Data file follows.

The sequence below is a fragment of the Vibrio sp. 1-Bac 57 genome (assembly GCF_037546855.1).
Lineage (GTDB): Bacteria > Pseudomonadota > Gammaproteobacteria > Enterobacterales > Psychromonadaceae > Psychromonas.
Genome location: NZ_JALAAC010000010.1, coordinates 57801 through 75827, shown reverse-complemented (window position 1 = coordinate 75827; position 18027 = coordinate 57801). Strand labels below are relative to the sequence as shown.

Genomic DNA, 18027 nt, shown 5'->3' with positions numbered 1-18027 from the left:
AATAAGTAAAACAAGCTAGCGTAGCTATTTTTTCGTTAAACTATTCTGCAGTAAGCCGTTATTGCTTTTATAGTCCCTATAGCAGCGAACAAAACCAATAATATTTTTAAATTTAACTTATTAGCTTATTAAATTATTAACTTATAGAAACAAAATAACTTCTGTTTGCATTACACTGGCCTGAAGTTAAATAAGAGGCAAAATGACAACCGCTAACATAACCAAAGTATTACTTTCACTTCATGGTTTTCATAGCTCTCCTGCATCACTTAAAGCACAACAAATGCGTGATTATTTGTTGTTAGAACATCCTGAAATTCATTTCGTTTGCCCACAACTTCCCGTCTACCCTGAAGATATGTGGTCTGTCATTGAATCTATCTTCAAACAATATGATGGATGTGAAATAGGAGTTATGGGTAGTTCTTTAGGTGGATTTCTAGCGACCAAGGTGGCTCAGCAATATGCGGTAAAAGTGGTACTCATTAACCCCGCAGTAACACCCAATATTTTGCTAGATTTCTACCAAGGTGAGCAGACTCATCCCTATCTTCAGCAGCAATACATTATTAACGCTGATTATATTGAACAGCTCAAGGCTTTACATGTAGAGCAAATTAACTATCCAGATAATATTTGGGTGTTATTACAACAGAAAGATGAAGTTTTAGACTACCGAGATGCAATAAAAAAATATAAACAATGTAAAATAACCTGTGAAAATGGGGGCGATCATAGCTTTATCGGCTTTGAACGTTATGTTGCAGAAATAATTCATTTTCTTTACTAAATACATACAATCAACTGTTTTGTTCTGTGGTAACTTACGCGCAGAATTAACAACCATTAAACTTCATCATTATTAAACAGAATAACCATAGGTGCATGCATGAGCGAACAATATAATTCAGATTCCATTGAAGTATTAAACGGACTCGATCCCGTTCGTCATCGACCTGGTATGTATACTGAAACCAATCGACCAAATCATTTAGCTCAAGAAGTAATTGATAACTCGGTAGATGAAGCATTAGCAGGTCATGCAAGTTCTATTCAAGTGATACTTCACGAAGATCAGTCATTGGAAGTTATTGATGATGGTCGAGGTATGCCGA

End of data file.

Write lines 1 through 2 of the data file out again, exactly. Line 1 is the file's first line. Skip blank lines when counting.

The sequence below is a fragment of the Vibrio sp. 1-Bac 57 genome (assembly GCF_037546855.1).
Lineage (GTDB): Bacteria > Pseudomonadota > Gammaproteobacteria > Enterobacterales > Psychromonadaceae > Psychromonas.